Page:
'Empire of Sin' Is Much More Than Just 'X-COM' With Tommy Guns

Romero Games references real history to create a tactics game that's more interesting than just 'X-COM" with a prohibition era reskin.
Goldie Garneau looks on as one of her gangster's shoots a man dead.
Image: Empire of Sin

As Goldie Garneau, one of the mob bosses in Empire of Sin, I hold Chicago's Near South Side neighborhood with an iron fist. If you set up a racket—a casino, brothel, speakeasy or hotel—you should expect my gang, the Fortune Tellers, to come knocking. It's inevitable that all of Chicago will become mine, resting in the palm of a manicured hand. I'm almost sad to see my competition go.


Empire of Sin is a tactics game set in a lovingly rendering prohibition era Chicago, where you play as one of fourteen mob bosses, some historical and some fictional, and try to become the kingpin. It's a bit like borrowing the interconnected, living world of Crusader Kings III and mashing it with the nail biting turn based combat of X-COM.. More than that, given how much developer Brenda Romero loves the history that Empire of Sin explores, the game becomes much more than more than just two good games mashed together; by weaving in and out of the combat, negotiating and management sim aspects of the game, Empire of Sin shows the player a version of prohibition era Chicago that feels almost as complicated as a real city.

"I grew up in Northern New York, right on the Canadian border, a little town called Ogdenville," Romero told Motherboard during a preview event for the game. "Somehow I became aware that there's a bar called The Place. It's still open, and was the oldest continuously operating bar in the US, was never shut during prohibition." 

When Romero asked her mom about the bar, who she described as principled and strict, she couldn't get a straight answer about how or why it stayed open during prohibition.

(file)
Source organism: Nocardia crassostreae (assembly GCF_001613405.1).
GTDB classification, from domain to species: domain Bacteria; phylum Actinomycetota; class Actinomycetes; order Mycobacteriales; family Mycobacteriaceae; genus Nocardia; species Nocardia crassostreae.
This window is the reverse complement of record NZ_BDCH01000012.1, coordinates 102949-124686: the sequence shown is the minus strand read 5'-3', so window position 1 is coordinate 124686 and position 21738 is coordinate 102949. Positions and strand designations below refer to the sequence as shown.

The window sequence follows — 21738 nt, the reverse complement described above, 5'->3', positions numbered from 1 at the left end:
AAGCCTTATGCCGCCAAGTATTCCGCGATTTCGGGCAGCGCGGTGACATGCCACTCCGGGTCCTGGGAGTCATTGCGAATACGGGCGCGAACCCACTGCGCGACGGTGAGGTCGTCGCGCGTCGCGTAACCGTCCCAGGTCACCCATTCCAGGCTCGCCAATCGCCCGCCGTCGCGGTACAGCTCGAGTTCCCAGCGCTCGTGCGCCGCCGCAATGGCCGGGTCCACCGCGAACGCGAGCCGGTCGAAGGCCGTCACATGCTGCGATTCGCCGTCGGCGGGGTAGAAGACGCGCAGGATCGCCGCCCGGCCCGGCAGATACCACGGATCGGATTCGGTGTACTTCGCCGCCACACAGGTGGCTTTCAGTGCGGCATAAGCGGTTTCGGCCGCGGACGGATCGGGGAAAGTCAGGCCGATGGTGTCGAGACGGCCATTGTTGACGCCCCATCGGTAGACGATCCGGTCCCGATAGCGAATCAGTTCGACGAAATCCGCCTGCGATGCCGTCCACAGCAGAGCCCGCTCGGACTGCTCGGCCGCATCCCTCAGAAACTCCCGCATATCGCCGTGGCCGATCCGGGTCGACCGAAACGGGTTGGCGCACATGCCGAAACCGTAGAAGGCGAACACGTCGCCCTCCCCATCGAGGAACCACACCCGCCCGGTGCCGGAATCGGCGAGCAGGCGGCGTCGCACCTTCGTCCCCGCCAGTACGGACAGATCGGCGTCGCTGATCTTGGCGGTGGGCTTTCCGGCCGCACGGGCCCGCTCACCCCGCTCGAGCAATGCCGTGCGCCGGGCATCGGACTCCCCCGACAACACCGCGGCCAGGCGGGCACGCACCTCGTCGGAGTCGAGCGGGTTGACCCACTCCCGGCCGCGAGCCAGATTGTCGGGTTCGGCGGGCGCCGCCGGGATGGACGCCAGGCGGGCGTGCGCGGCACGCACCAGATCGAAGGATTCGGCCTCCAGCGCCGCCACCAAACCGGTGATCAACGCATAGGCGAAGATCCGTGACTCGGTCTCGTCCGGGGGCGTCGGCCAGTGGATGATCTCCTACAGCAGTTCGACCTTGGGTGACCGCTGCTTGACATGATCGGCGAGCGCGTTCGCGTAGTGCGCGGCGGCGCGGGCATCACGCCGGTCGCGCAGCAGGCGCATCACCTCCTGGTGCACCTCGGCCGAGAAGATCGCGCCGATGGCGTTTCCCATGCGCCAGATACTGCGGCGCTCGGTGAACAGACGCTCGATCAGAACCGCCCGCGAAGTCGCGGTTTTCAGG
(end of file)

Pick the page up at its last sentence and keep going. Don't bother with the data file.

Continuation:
"Now the real answer is because everybody wants to drink and the cops turned a blind eye," Romero continued. "That's the real answer. But my mom didn't want to say something like that to me as a 10-year-old. So, this truly set off this lifelong fascination with criminal empires."


The depth of research and knowledge from Romero and the rest of Romero Games's development team is on display in Empire of Sin. It comfortably straddles a place in-between a wish fulfillment fantasy and history lesson. While characters like Goldie Garneau are fictional, some of the bosses are real, and almost too good to be true. Daniel Mckey Jackson, for example, an intimidating, tall black man in a top hat, was a real prohibition era mob boss, who amazingly doubled as an undertaker on the side.

"There cannot be a more badass role for a mobster than an undertaker. Like, I will shoot you and take care of the body," Romero said, adding that if she's closest in personality to any of the bosses in the game, she's probably most like Jackson. To her, the vibrancy of the history of Prohibition era Chicago, which already touts figures like Al Capone as part of its history, meant that Empire of Sin could not take place anywhere else. 

"Chicago has so much more than Al Capone," Romero said. "It had a great mix of Irish people versus Italian people, a lot of whom were brand new to the country. People like Genna Angelo, and Frankie Donovan, who was based on my great grandfather so he's one of the fictional bosses in the game. But [real life mob boss] Dion O'Banion would have been there as well." These characters are also voiced by period appropriate voice actors, whose accents subtly evoke the immigrant experience of many of these characters.